A group of rowhouses on the south side of Chestnut Street, near the corner of Fifth Street in Philadelphia, in May 1859. Image courtesy of the Library Company of Philadelphia, Frederick De Bourg Richards Collection.
The scene in 2019:
The scene in the first photo shows a group of rowhouses on the south side of Chestnut Street, facing west toward the corner of Fifth Street. Based on their architecture, these houses were likely built around the late 18th or early 19th centuries, and they may have originally been single-family homes, although by the time the photo was taken they all had commercial storefronts. Although located just outside of the frame on the far right side, the house at the corner of Fifth Street had once been the home and studio of artist Gilbert Stuart, and it was there in 1796 that George Washington sat for the famous Lansdowne Portrait.
The first photo was taken by Frederick De Bourg Richards, who used his camera to document the historic buildings that were, in many cases, rapidly disappearing and being replaced by modern buildings. Richards did not include any caption aside from the location of the photo, but a few of these buildings appear to have been in rough shape, particularly the one on the left at 426 Chestnut Street, which has a crumbling exterior wall. According to the signs, the ground floor of this building was occupied by L. J. Levy & Co., a dry goods merchant. Just to the right of this building, at 428 Chestnut Street, was the storefront of silversmiths Bailey & Co. This building also features a sign for the daguerreotype studio of Broadbent & Co., which was probably located on one of the upper floors.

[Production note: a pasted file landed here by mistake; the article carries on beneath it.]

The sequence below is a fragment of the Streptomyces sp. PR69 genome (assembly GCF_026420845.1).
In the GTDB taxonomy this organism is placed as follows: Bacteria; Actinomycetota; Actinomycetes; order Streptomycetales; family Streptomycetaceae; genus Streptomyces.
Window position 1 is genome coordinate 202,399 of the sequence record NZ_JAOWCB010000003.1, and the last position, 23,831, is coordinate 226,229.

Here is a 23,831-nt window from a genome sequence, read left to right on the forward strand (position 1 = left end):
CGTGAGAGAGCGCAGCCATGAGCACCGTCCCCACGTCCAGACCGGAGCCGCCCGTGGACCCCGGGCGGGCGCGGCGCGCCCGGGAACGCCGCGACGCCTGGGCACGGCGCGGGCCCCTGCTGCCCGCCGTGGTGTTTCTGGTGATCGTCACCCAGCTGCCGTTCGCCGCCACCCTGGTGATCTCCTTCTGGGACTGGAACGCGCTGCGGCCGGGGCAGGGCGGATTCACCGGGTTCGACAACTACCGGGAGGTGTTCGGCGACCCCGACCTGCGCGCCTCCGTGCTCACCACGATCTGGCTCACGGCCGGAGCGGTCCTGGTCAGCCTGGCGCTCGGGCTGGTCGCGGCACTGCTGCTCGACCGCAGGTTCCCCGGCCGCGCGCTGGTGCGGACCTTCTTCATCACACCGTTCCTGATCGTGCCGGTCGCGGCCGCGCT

Despite the signs advertising for these companies, both 426 and 428 Chestnut Street appear to be vacant, with boarded-up storefronts. It is entirely possible that these were both being prepared for demolition, especially given the poor condition of 426 Chestnut. Either way, all of the buildings in this scene were eventually demolished by 1885, when the Drexel Building was constructed on this site. The Drexel Building was, in turn, demolished as part of the development of the Independence National Historical Park, and today this site of Signers’ Garden. This small park honors the signers of both the Declaration of Independence and the Constitution, and it features a statue of Philadelphia native George Clymer, who signed both of these documents.